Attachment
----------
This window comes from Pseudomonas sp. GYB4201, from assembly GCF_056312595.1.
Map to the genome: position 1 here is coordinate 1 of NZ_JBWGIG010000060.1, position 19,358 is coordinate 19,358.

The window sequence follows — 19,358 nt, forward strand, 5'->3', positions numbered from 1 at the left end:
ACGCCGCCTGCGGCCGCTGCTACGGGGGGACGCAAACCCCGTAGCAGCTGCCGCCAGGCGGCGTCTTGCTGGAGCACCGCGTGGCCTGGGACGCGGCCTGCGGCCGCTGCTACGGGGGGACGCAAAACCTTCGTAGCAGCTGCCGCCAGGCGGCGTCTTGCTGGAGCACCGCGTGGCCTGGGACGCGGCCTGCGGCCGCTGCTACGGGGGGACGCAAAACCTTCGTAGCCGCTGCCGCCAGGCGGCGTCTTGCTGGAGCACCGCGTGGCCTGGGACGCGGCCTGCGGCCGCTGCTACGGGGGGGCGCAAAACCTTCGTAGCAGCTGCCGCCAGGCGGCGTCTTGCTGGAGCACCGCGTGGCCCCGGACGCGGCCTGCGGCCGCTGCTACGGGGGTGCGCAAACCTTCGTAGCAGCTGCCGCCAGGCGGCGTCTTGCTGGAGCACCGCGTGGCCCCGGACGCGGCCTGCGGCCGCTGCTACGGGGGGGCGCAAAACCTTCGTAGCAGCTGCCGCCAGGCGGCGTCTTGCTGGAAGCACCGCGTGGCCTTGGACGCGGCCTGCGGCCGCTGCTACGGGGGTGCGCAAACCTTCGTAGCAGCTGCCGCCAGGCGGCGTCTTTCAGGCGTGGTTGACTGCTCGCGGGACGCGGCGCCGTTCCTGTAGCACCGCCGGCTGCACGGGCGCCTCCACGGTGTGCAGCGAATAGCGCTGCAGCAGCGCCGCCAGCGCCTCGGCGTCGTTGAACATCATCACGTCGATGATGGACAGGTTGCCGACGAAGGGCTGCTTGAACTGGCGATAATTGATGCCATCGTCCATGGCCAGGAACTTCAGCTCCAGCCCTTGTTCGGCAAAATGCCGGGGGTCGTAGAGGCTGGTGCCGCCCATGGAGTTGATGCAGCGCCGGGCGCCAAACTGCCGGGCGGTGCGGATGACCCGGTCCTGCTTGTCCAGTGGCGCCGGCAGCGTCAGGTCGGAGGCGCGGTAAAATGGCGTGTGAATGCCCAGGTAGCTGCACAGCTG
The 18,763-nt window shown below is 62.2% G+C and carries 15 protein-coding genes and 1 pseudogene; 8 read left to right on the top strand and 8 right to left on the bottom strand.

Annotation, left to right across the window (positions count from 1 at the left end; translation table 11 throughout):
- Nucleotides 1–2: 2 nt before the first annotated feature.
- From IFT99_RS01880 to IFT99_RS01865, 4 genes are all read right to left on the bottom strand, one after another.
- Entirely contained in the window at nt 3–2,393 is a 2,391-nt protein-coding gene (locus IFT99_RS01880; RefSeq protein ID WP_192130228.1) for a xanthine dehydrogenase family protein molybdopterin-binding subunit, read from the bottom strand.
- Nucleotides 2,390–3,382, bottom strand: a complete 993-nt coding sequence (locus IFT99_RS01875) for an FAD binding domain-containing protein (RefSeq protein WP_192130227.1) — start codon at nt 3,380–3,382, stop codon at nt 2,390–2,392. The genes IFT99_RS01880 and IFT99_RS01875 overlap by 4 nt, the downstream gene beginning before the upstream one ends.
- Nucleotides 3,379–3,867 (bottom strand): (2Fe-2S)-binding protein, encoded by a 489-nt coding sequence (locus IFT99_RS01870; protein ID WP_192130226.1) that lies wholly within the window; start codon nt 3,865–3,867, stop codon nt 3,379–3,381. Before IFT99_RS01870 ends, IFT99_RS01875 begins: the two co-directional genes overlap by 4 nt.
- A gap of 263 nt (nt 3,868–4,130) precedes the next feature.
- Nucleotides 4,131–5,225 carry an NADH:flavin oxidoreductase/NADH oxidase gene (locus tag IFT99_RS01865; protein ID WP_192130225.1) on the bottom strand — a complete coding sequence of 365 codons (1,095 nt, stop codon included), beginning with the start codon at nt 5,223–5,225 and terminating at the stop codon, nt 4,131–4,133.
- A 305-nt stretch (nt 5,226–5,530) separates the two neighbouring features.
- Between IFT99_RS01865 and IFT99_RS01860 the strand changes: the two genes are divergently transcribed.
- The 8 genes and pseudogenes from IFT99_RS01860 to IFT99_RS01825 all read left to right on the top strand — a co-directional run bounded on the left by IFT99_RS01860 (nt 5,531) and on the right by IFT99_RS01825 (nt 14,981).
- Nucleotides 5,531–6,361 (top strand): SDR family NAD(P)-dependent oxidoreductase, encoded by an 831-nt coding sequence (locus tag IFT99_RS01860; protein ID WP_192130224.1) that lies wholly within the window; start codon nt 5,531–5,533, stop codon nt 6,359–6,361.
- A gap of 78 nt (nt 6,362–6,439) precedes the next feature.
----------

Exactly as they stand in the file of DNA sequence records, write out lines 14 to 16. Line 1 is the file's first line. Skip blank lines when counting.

- A 305-nt stretch (nt 5,226–5,530) separates the two neighbouring features.
- Between IFT99_RS01865 and IFT99_RS01860 the strand changes: the two genes are divergently transcribed.
- The 8 genes and pseudogenes from IFT99_RS01860 to IFT99_RS01825 all read left to right on the top strand — a co-directional run bounded on the left by IFT99_RS01860 (nt 5,531) and on the right by IFT99_RS01825 (nt 14,981).